[mesa-users] boundary condition
paxton at kitp.ucsb.edu
Thu Dec 16 12:30:48 EST 2010
BTW: Forgive my ignorance, but could you provide me with a westernized name I can use when I send you mail?
I'm completely stumped by 張世昕 ;- )
On Dec 16, 2010, at 7:29 AM, 張世昕 wrote:
> 1. Because we are interested in the planet with a core, then need to modify the inner boundary condition.
That's a very interesting idea! Up to now, I've only used non-standard inner boundary conditions
when I've been modeling the envelope of a neutron star, but the same scheme should work for
the rocky core of a giant planet.
You are the first person to ask about setting the inner BCs -- up to now, I'm the only one to have
used that feature! So it may take us a few tries before I manage to explain it well enough for you.
I changed the inner BCs in 3 stages. The numeric values in the following are for a neutron star,
so you'll of course need to change them for your case.
First, relax M_center to desired mass:
relax_M_center = .true.
new_mass = 1.4
dlgm_per_step = 1d-3
relax_M_center_dt = 3.1558149984d-1 ! secyer*1d-8
Second, R_center to desired radius
relax_R_center = .true.
new_R_center = 1d6 ! in cm
dlgR_per_step = 1d-2
relax_R_center_dt = 3.1558149984d-1 ! secyer*1d-8
Third, L_center to desired core luminosity -- depends on mdot.
relax_L_center = .true.
new_L_center = 1e33 ! in ergs/second
dlgL_per_step = 1d-2
relax_L_center_dt = 3.1558149984d-1 ! secyer*1d-8
The 'new_mass' is in Msun units.
dlgm_per_step and relax_M_center_dt determine how fast the value of M_center is changed
during the relaxation to the desired value. If you try to change too fast, it will fail. In that case,
you need to reduce dlgm_per_step and/or relax_M_center_dt. This part is trial-and-error.
Once you've gotten it too successfully change M_center, then you can go on to doing R_center.
Again, it is a trial-and-error process to find values for dlgR_per_step and relax_R_center_dt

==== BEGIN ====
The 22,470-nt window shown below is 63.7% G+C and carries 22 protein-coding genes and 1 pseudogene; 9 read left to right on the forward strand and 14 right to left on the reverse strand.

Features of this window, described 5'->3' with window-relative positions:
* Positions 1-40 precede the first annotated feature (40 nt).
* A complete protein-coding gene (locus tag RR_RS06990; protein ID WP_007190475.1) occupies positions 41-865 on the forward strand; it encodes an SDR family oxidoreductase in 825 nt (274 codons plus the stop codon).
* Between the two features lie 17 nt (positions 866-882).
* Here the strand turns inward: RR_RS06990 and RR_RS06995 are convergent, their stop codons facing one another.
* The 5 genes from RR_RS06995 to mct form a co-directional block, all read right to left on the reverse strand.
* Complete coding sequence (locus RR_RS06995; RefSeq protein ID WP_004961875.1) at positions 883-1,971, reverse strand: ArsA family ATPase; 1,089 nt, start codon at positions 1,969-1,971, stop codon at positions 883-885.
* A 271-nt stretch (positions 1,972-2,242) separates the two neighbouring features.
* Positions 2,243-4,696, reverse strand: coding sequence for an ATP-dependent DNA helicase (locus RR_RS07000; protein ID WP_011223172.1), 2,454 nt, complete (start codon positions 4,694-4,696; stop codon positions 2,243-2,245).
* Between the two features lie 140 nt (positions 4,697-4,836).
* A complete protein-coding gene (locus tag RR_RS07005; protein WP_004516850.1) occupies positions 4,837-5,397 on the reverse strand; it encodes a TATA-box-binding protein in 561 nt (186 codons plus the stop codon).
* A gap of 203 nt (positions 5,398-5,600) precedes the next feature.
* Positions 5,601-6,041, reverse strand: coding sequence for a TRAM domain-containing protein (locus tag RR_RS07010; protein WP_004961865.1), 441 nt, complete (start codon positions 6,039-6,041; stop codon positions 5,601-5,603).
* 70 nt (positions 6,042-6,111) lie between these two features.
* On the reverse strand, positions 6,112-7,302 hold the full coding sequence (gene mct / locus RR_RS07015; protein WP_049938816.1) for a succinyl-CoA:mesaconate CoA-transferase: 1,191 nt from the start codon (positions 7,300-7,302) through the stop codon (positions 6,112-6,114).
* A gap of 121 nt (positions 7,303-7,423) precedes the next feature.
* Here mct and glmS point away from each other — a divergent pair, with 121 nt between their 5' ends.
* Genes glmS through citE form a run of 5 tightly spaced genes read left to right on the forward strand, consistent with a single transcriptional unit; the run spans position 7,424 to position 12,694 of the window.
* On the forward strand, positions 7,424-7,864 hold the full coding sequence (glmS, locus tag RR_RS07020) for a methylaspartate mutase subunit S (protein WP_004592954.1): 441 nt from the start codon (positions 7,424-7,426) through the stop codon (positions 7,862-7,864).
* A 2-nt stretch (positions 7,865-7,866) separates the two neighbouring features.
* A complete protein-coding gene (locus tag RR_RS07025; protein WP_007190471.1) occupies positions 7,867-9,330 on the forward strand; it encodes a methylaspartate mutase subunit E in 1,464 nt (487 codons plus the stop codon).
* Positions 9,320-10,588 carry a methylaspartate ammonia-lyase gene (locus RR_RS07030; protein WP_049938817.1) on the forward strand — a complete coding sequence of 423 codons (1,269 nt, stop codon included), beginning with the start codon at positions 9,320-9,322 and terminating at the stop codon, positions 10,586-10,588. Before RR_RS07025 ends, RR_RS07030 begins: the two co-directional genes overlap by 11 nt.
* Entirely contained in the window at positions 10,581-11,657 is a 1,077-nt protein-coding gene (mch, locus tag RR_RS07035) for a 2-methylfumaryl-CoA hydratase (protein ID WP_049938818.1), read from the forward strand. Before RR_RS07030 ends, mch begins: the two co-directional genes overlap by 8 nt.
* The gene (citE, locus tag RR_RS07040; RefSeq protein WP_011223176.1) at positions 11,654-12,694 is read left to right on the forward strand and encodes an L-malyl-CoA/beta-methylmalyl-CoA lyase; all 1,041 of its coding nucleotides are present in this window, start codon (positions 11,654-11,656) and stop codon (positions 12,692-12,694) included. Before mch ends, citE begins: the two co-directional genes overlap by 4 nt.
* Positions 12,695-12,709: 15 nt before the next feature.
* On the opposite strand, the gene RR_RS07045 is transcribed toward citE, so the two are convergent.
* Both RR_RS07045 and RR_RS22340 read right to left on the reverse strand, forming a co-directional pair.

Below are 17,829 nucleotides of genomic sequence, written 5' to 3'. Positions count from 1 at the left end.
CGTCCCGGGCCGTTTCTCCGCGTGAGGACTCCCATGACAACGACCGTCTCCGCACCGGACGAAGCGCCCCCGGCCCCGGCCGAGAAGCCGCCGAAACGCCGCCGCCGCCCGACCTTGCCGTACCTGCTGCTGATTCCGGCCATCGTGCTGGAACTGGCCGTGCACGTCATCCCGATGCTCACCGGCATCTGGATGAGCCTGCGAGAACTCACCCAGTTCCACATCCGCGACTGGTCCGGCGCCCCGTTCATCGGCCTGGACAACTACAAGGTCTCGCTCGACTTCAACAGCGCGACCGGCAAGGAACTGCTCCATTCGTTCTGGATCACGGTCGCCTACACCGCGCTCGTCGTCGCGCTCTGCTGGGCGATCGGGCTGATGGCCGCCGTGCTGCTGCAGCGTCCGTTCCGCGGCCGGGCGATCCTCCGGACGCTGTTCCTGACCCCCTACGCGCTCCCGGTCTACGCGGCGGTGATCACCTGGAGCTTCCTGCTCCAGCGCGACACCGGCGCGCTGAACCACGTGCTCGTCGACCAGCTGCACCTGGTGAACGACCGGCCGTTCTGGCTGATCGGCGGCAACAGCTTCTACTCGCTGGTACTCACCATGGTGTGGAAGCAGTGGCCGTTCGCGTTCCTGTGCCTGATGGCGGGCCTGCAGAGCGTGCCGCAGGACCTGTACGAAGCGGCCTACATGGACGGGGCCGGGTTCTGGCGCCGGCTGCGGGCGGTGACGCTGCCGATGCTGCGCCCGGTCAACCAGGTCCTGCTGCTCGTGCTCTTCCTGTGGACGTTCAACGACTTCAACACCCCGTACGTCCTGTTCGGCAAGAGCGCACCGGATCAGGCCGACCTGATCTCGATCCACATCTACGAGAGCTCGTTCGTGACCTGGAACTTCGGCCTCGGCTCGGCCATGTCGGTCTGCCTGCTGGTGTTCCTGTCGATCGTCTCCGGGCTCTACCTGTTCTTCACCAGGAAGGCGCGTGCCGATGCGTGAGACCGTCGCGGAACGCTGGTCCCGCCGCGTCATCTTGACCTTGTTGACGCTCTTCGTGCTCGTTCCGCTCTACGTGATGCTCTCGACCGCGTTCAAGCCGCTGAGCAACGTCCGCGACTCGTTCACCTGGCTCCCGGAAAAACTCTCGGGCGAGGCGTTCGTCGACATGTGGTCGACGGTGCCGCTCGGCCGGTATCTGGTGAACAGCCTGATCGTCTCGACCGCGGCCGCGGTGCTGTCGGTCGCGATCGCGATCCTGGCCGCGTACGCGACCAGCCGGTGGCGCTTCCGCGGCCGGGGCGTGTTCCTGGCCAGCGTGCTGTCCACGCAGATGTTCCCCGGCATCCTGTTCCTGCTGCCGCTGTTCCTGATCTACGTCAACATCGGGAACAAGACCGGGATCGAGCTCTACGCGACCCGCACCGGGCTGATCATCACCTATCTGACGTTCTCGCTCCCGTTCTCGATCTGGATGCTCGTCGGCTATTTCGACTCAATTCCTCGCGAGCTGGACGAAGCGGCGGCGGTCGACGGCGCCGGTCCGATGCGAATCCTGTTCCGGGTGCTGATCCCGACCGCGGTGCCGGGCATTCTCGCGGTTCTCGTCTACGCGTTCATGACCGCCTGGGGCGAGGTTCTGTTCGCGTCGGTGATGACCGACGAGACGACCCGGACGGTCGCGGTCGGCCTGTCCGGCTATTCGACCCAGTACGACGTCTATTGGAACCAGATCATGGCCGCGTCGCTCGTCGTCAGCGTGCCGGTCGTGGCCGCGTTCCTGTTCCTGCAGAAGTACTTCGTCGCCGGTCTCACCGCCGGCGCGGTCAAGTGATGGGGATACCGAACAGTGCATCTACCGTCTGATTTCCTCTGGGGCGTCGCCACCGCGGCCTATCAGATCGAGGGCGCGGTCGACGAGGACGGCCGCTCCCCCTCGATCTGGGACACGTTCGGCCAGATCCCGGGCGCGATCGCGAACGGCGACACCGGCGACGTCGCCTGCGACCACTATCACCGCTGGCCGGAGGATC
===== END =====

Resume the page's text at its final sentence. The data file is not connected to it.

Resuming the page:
that will let the relaxation go to completion.
Finally, if you want heat flow out from the core, you can set L_center. Otherwise,
you can just let L_center = 0 to thermally disconnect the core from the rest.
> 2. I wonder where to find the source code relates to the "mass_change" in the &controls namelist.
You are welcome to look at the private source code, but think twice before making changes!
Once you modify that code, you are on your own in that the mesa developers won't be able (or willing)
to help you with code that you have changed in the private files.
That said, the mass change code is in star/private/adjust_mass.f
> 3. When I use "simple_photosphere" instead of "tau_100_table" in the "very_low_mass" module,
> something wrong with the timestep.
That's an excellent one! The "very_low_mass" test case assumes use of the non-grey atmosphere tables.
It uses starting models from mesa/data/star_data/very_low_mass_models which are all created
using the "tau_100_table" option. That option puts the outer edge of the model at an optical depth of 100.
When you switch to "simple_photosphere", the outer edge of the model jumps abruptly to an
optical depth of 2/3. And it turns out that the change from 100 to 2/3 is too big for the code to deal
with in a single step. That is leading to convergence failures, which in turn cause the code to try
using a smaller timestep. But even reducing the timestep isn't enough, so the code eventually such a
small timestep that it gives up.
I think this is another case where we need to let the model "relax" to what we want. So at the same time
that you switch from tau_100_table to simple_photosphere, let's tell the system to use tau=100 for
the outer surface. We do that by the following controls in the &star_job part of the inlist:
new_tau_factor = 150
set_tau_factor = .true. ! change tau_factor without reconverging.
The surface optical depth will now be = (2/3)*150 = 100.
If that works, then relax the tau_factor down from 150 to 1 by the following:
relax_tau_factor = .true. ! gradually change tau_factor, reconverging at each step.
new_tau_factor = 1
dlogtau_factor = 0.1 ! change log10(tau_factor) by at most this amount per step
The 'dlogtau_factor' determines how fast the relaxation process changes the tau_factor;
you may have to reduce it if the code has trouble converging.
Please let me know how it goes. Using mesa to do what you propose is very exciting, but it won't be easy to get going!
However, I think if you stick with it, you'll be able to get some nice results.
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